Islands Society Appoints Isle of Palms Resident as Community Engagement Manager of Sea Islands Society – 12/07/15

James Carroll to lead new effort by South Carolina nonprofit to engage more islanders from Florida, Georgia, and South Carolina in foreign affairs and overseas engagement

Today, The Islands Society announces the appointment of James Carroll as Community Engagement Manager of the Sea Islands Society. Carroll will now lead the nonprofit’s efforts to increase the participation of the residents of the barrier islands of Florida, Georgia, and South Carolina in foreign affairs and cultural relations.

“As a life-long resident of Isle of Palms, I’m very excited to be joining Islands Society,” says Carroll. “Having grown up here, I firmly believe that the barrier islands of Florida, Georgia, and South Carolina have an important role to play in international relations.”

“We are extremely excited to have Carroll joining team,” says Cheryl Walsh, Managing Director of the Sea Islands Society. “It is clear that he is passionate about improving the quality of life in our local island communities through overseas engagements.”

Over the next few months, Carroll will be responsible for helping the organization better understand the needs of islanders across the region and then sharing that information with others through blogs, forums, social media and other media channels. Carroll will also develop and implement content, marketing, and community engagement strategies in his new role.

“I look forward to engaging with academics, community leaders, nonprofit leaders, business leaders, and foreign dignitaries to gain a better understanding what role the Sea Islands should play in international affairs,” says Carroll. “Historically, this region played a major role in international trade. And, you can see that woven into the fabric of our island communities. We simply need to identify what is now preventing local islanders from playing a larger role in international affairs. Then, we can position ourselves to be more influential globally.”

About the Islands Society

The Islands Society is a “Top-Rated” American 501(c)(3) nonprofit working to respect, inspire, and empower islanders around the world. These projects are currently organized around two main themes: community projects and next generation leaders. The community projects center on ten issue areas, including charity, conservation, democracy, disaster relief, education, equality, health, innovation, security, and sustainability. Meanwhile, the next generation leader projects support artists, athletes, chefs, incubators, musicians, policymakers, storytellers, and technologists. The Islands Society is based on Hilton Head Island, South Carolina.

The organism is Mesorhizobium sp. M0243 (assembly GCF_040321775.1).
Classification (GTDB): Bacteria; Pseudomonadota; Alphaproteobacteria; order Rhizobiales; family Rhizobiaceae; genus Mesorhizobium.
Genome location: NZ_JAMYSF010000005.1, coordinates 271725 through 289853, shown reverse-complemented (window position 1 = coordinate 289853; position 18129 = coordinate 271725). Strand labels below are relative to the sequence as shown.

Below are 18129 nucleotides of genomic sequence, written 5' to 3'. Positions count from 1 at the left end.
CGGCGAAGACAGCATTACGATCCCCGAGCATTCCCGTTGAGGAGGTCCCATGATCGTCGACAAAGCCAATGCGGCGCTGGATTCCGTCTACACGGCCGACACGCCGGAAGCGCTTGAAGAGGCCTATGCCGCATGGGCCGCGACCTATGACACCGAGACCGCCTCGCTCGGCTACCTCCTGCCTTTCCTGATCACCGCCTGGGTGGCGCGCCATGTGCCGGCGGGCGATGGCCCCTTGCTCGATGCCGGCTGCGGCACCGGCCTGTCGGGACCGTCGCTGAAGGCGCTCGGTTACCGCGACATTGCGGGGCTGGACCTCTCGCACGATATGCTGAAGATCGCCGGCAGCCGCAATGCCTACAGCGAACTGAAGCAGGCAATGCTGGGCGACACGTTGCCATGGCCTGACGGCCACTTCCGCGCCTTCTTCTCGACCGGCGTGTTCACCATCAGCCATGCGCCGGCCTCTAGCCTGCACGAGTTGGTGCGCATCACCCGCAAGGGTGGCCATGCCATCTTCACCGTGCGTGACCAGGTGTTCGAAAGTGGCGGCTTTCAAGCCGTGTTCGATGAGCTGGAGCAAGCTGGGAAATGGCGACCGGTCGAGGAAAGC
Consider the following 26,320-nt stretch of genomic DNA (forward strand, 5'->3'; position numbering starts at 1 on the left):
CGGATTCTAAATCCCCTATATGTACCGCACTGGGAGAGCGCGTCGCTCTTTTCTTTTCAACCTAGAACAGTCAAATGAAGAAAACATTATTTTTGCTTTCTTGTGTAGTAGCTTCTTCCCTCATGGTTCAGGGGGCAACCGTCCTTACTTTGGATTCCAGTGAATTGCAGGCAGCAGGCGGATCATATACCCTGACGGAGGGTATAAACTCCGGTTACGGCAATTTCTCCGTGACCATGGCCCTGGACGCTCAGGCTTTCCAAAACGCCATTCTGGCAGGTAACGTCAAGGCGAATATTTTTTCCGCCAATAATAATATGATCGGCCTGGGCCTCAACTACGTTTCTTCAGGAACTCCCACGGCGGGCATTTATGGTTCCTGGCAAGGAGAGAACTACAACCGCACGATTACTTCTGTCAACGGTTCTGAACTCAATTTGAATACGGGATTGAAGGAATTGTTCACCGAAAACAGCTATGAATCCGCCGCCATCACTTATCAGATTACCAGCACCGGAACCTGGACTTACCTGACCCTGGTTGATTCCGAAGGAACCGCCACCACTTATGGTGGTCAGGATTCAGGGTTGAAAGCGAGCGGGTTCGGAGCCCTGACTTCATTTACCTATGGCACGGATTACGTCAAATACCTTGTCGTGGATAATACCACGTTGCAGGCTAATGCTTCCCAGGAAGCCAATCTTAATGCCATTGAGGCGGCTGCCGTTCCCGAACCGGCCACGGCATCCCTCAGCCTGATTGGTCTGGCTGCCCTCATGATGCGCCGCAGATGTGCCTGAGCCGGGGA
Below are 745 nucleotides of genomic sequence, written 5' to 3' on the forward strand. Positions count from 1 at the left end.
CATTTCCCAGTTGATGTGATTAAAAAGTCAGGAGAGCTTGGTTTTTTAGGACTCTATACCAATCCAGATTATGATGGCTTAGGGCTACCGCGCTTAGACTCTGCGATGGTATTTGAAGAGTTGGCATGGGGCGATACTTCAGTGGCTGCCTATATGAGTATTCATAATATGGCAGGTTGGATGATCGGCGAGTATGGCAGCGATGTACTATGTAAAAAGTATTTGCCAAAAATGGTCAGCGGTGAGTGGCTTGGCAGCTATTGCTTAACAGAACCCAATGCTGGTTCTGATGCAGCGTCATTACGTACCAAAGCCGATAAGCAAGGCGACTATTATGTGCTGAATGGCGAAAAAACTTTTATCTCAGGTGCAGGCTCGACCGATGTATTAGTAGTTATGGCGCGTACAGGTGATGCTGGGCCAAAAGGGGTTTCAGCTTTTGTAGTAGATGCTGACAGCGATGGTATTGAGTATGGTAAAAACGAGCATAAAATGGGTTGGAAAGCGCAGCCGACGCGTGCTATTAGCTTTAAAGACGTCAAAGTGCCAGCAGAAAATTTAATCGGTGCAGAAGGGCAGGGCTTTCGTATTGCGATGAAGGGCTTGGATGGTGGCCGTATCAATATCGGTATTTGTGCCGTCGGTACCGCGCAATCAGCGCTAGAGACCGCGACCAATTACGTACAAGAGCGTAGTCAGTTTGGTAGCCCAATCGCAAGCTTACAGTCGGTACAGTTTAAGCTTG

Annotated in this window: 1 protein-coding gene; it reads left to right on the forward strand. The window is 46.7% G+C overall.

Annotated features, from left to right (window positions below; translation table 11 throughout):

Sea Islands Society

The Sea Islands Society is one of our regional societies. Its primary mission is to develop and implement programs that enable individuals and sub-national organizations from barrier island communities along the coasts of Florida, Georgia, and South Carolina to more fully participate in international relations. Specifically, the society develops and implements programs that provide women, ethnic minorities, and the next generation of leaders from these island communities with the knowledge, networks, platforms, and exposure required to realize their full potential as artists, athletes, chefs, designers, educators, musicians, nurses, scholars, policymakers, scientists, and technologists on the world stage.


About James Carroll

James Carroll is the Community Engagement Manager of the Sea Islands Society. He is also a life-long resident of the barrier islands off Charleston, South Carolina. Previously, Carroll served as a Peace Corps volunteer in Guatemala. There, he was a municipal coordinator at the Healthy Schools Project. This required living in an indigenous community in the Western Highlands, where he worked to improve rural community health through education, community development, and empowering local leaders. Carroll received his a BA in Political Science with a concentration in International Relations from the College of Charleston.

Image Credit: ecstaticist via Flickr CC

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